Donna Shalala

Donna Shalala

Rep. Shalala is an unusual House freshman due to her vast experience. She was U.S. Secretary of Health and Human Services from 1993 to 2001. Past president of the University of Wisconsin-Madison and Hunter College in New York City, she was president of the University of Miami from 2001 to 2015. From 2015 to 2017 she was president of the Clinton Foundation and a professor at the University of Miami.

The Congresswoman began the call talking about COVID-19 testing. She said, “There aren’t enough tests for everyone but there is testing at twenty-one sites in Miami-Dade. Tests for the virus need to confirm the community is on the downward slope for fourteen days before things reopen.”

Older homebound people can get tested according to the Congresswoman. “Call the fire department. They will come and give you a test. We’re trying to put more tests into neighborhoods so people can walk to get tested,” she said. “And if you’re over 60 you’re eligible for Meals on Wheels too so call 311 and you’ll get hot meals.”

“By the way, don’t feel shy about taking this; it’s your money!” Rep.

Shalala said. “You’ve paid taxes over the years. All I’m doing as a member of Congress is bringing your money back.”

The Congresswoman was asked about Florida’s broken unemployment system. “The Governor appointed a new head of the Unemployment

Compensation office,” she said. “They clearly weren’t ready. Paper

applications are at 26 local libraries. Every elected official in the state is putting enormous pressure on the Governor not only to get the system working but to allocate enough staffing to make sure applications are being reviewed as quickly as possible.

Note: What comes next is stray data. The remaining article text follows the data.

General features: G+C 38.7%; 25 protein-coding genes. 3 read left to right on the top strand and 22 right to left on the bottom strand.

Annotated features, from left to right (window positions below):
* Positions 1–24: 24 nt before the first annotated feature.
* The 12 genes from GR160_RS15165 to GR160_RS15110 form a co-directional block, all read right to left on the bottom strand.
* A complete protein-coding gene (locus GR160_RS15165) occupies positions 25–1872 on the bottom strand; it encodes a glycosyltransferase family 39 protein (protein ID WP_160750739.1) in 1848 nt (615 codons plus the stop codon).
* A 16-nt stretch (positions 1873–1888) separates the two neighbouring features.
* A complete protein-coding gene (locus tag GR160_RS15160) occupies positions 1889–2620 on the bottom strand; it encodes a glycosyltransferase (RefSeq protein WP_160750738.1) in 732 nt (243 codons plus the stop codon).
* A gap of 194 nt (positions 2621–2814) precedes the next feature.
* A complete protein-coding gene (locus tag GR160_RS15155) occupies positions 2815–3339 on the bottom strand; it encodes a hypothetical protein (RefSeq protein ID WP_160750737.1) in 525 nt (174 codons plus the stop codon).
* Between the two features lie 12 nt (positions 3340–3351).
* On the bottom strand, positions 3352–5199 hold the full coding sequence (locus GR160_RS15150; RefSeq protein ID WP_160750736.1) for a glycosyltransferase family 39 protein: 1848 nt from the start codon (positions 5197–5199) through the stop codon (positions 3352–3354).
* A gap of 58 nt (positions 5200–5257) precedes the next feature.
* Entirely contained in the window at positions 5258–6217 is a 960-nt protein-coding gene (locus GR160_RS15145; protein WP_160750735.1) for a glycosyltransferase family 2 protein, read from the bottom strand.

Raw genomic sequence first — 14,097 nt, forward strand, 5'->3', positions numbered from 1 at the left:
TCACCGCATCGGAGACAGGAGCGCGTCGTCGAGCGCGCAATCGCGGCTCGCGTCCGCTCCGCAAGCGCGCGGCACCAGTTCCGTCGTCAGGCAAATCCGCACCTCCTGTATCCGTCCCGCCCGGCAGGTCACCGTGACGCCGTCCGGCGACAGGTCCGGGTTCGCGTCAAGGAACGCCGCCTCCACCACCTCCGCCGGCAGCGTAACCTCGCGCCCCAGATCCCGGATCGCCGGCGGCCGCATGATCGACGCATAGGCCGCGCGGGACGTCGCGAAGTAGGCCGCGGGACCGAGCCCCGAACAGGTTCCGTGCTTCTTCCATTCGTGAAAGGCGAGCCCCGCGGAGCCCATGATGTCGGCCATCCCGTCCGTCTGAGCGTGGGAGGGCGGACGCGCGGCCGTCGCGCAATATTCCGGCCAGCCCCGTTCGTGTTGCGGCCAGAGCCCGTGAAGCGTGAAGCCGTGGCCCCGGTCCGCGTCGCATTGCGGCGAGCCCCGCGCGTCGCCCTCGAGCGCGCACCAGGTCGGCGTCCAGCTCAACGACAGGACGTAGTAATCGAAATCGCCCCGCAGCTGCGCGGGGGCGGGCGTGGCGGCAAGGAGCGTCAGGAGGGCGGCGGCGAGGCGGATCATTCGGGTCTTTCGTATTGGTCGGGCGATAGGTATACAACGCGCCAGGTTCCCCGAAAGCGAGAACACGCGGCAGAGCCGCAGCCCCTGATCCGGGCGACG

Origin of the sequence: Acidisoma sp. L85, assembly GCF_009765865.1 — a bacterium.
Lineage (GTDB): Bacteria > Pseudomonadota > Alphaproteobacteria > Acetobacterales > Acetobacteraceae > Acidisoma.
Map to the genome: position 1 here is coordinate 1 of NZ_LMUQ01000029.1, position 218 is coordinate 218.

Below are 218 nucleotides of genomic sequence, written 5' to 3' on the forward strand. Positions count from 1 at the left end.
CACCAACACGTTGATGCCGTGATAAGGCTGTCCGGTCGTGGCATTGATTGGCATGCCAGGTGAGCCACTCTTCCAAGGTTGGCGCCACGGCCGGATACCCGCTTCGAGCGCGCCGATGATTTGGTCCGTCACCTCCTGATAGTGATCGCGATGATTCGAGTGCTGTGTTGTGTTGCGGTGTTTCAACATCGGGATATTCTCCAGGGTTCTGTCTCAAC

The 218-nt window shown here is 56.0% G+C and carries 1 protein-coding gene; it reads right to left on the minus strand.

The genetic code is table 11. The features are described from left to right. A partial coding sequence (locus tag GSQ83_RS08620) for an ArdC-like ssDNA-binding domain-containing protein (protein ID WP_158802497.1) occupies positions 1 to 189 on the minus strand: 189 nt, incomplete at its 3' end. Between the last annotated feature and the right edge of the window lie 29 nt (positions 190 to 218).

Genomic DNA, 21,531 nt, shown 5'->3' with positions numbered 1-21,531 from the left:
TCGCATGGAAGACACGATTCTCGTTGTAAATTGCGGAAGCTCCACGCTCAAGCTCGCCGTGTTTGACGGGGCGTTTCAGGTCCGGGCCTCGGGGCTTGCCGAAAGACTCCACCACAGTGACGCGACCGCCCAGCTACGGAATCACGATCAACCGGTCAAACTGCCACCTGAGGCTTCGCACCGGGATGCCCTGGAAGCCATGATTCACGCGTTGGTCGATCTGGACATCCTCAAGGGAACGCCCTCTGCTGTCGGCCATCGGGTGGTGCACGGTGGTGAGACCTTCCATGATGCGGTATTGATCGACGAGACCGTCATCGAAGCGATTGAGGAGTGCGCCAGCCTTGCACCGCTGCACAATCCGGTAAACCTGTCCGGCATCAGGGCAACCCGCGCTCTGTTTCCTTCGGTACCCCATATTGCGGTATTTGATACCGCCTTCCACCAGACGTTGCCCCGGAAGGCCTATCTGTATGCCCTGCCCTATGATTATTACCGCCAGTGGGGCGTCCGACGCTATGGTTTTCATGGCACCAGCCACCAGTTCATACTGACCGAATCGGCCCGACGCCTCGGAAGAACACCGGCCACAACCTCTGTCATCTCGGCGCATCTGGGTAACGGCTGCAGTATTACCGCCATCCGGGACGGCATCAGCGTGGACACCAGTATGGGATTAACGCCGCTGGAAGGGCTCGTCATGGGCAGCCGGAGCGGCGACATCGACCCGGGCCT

“It’s a national problem, too,” she continued. “The money is there. It’s nonpartisan. We’re telling all states to allocate resources to get money out. It’s a lot of money - $275 from the state plus $600 from the federal government.”

Asked how long the benefit lasts, the Congresswoman’s staff said Florida unemployment only lasts 12 weeks but if unemployment exceeds 10.5% as it has, it automatically extends for an additional 13 weeks.

“The Governor has agreed but not yet implemented the policy that the money goes back to the initial date of unemployment,” said Rep. Shalala. “It’s

covering a lot more people than the state would normally cover.”

Self-employed or 1099 employees should apply too. The Congresswoman’s staff said the Florida system was not set up to take self-employed people. Those who initially applied and were rejected should reapply to get the benefits they’re entitled to.

“There’s not enough money to last into fall,” she added, “so at some point government will have to pay for a transition to ramp up bringing all employees back.”

Rep. Shalala also said, “If you haven’t received your federal check yet ($1200 for most), something’s wrong, so call my office.”

The Congresswoman led the discussion on business loans and federal funding under the stimulus acts. Several large corporations got loans yet returned the money as it was not needed.